White House Office of Science and Technology Policy, September 18, 2014

bacterial culturesIn the contest between humans and pathogens, each faction has an evolutionary advantage: we have the brains to plot antimicrobial strategies but they have the means to defeat them through rapid reproduction, genetic selection, and recombination. Pathogens act faster, so we have to act smarter.

CDC’s recent report on antibiotic resistance threats estimated that 2 million people each year are infected with antibiotic-resistant bacteria and 23,000 die as a result. This month, the White House issued a new National Strategy on Combating Antibiotic Resistant Bacteria [PDF 481.02 KB]. CDC is working with state, national and international public health partners to address this threat through a combination of preventive strategies, stronger surveillance, and use of innovative diagnostic tests.

Epigenetics and Public Health: Why We Should Pay Attention

Categories: epigenetics, public health

Muin J. Khoury, Office of Public Health Genomics and Krista Crider, National Center on Birth Defects and Developmental Disabilities, Centers for Disease Control and Prevention

In September 2014, one of us (MJK) spoke on the topic of epigenetics at the Annual Meeting of the Association for State and Territorial Health Officials (ASTHO). ASTHO is a national organization representing public health agencies in the United States. ASTHO members formulate and influence public health policy and practice. In the midst of a busy agenda, state health officials were interested in learning about epigenetics as a new and evolving area for public health practice. Why is that?

At the CDC Office of Public Health Genomics, we have been tracking the progress of genomics and related fields and their impact on clinical practice and disease prevention. In our evidence-based table and recent highlights of the year, we have mentioned an increasing number of genomic tests and applications for which evidence-based recommendations exist and can save lives today. Epigenetics so far has not made it on the list!

Suicide, Family History, and Genomics

Categories: family history, genomics

Scott Bowen, OPHG and Brad Bartholow with National Center for Injury Prevention and Control, CDC Staff

We must continue to search for new methods to effectively address the tremendous problem of suicide. Despite recent interest, genomics does not provide the solution today, but there is a lot that we can do now using an established public health approach to prevention.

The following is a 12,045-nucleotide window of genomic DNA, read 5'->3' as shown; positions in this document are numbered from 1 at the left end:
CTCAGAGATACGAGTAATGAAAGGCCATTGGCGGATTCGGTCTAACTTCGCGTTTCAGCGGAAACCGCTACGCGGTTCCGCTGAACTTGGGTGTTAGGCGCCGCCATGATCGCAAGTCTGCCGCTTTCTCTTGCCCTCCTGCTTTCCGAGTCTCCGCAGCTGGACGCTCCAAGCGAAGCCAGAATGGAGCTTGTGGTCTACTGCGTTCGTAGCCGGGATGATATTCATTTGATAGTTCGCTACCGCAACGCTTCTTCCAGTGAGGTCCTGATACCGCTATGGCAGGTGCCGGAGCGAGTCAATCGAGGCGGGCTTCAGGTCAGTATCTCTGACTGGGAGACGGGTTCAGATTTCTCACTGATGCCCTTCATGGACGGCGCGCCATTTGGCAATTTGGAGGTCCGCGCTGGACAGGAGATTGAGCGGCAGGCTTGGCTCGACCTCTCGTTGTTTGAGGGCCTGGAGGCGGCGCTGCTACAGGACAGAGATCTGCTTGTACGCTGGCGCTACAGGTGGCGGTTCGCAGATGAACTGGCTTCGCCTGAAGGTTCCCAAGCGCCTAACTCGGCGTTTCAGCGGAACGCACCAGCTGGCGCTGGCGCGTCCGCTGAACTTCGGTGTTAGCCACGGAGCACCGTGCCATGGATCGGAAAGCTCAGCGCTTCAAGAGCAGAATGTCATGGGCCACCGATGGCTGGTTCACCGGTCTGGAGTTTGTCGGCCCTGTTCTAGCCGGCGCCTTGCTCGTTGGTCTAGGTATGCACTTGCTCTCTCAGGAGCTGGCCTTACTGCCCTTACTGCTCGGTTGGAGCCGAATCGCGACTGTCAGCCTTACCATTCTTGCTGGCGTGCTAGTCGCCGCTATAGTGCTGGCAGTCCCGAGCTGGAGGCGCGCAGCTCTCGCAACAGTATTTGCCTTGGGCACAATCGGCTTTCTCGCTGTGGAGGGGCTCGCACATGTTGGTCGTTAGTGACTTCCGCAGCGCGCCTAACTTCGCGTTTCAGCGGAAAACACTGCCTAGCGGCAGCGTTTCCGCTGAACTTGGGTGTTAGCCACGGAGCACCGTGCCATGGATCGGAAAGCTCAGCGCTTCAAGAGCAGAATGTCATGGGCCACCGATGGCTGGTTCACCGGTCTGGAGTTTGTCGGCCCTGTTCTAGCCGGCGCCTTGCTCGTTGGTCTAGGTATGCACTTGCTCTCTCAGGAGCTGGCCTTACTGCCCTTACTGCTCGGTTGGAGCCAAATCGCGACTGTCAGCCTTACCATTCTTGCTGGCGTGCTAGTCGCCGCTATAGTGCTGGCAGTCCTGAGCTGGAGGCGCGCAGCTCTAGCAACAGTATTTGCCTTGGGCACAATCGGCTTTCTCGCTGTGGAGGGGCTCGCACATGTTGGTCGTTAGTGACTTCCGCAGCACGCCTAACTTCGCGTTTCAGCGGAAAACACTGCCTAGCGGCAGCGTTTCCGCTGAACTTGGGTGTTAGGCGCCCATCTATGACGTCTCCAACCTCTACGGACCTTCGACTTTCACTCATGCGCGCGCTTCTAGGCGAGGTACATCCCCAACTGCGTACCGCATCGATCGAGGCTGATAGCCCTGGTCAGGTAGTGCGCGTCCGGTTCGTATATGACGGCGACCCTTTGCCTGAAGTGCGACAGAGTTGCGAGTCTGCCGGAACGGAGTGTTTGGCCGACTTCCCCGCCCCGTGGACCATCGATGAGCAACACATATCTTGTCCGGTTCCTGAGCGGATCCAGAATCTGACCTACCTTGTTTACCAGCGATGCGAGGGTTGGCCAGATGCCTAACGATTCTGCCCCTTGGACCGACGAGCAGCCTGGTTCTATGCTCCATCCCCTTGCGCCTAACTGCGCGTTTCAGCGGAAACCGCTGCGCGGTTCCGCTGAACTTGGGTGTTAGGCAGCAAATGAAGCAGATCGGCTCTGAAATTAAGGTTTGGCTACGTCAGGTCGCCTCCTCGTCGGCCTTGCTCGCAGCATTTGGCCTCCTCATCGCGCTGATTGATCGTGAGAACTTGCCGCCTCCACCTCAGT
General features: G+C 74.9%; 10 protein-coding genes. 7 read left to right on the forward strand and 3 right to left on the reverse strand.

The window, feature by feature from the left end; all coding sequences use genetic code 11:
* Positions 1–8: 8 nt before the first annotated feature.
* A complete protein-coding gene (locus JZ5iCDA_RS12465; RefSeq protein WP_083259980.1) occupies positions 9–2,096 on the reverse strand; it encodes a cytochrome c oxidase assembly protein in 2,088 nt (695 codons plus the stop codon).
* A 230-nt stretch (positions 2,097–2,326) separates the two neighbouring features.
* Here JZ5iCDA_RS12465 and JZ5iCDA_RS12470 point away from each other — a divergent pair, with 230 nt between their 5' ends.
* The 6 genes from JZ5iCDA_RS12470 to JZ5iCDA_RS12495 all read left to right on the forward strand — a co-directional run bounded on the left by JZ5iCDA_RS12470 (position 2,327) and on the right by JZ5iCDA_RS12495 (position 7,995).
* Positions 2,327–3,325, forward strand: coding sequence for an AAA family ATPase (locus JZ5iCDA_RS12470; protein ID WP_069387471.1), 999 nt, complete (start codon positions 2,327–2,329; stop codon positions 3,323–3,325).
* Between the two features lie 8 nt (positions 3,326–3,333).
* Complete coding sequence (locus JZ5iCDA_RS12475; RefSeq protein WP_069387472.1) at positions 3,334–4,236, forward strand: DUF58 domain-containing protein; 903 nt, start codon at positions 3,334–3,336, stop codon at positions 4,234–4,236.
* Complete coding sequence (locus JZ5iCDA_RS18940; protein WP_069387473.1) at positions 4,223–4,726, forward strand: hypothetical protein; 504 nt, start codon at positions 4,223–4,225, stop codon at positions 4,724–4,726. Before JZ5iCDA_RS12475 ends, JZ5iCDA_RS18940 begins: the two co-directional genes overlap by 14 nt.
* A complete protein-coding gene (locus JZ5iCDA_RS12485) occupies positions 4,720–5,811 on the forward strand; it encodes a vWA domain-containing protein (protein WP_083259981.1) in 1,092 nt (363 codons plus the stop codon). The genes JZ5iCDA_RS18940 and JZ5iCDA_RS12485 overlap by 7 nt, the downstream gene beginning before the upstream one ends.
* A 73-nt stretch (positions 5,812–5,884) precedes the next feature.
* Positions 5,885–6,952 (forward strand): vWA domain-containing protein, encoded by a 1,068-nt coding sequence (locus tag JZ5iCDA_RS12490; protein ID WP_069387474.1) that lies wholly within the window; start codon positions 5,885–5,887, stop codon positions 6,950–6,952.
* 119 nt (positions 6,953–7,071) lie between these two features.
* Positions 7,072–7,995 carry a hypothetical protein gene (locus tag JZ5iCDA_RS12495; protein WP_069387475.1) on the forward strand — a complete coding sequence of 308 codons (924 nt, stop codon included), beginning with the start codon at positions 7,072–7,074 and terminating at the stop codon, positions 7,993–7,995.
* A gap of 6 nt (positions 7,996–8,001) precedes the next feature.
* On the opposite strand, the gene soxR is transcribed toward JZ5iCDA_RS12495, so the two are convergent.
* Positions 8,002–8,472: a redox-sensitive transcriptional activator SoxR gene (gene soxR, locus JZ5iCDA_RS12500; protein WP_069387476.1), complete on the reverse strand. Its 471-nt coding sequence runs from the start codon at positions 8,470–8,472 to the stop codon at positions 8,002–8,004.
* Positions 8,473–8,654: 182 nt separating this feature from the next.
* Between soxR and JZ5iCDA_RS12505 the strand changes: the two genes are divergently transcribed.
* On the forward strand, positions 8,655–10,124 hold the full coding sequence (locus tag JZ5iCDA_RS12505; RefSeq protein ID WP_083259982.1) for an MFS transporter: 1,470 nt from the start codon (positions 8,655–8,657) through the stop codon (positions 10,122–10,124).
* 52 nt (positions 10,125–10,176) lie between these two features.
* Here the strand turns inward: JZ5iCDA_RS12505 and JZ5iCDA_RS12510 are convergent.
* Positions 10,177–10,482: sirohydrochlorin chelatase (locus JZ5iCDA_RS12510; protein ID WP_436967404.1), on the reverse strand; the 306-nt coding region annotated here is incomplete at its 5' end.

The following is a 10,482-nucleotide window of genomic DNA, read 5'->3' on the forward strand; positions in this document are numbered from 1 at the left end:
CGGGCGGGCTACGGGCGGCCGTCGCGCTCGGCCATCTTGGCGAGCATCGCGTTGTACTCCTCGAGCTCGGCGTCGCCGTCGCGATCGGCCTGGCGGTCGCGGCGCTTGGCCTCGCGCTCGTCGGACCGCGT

Millions were shocked by the news that comedian Robin Williams had died by suicide. The star is remembered for more than just his energetic roles but also his work to help charitable causes and to entertain U.S. troops abroad. But the joy he gave to others stood in sharp contrast to the challenges he faced in his own life: depression, addiction, and more recently Parkinson’s Disease. The revelations brought many to contemplate what more could be done to identify the risks and prevent suicide and what hope, if any, emerging fields of science like genomics might offer.

Robin Williams speaks to troups

Is Genomics Widening the Schism Between Medicine and Public Health?

Categories: genomics, public health

Grand Canyon

In 2007, we published a paper entitled: “Will genomics heal or widen the schism between medicine and public health?” We explored the long standing split between medicine and public health and how the emergence of genomics and other technologies can affect it. The “schism” was identified by Kerr White in his 1991 book in which he described a growing gap between individual- and population-based approaches to improving health in the 20th century. Kerr stated “today, the two cultures “medicine and “public health” seem to live in different, often unfriendly worlds”. Advances in genomics are fueled by the investigation of biological mechanisms of disease, leading to personalized treatment. On the other hand, public health emphasizes the study of environmental and social influences on health and disease, focusing on health promotion and disease prevention.